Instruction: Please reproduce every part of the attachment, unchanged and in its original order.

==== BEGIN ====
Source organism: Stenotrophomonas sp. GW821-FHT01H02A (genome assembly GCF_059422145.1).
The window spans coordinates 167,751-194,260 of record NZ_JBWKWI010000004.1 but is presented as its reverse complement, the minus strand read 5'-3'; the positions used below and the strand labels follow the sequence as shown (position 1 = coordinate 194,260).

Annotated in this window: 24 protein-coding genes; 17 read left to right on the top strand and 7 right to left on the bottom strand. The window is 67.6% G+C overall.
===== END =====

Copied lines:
Source organism: Stenotrophomonas sp. GW821-FHT01H02A (genome assembly GCF_059422145.1).
The window spans coordinates 167,751-194,260 of record NZ_JBWKWI010000004.1 but is presented as its reverse complement, the minus strand read 5'-3'; the positions used below and the strand labels follow the sequence as shown (position 1 = coordinate 194,260).

Annotated in this window: 24 protein-coding genes; 17 read left to right on the top strand and 7 right to left on the bottom strand. The window is 67.6% G+C overall.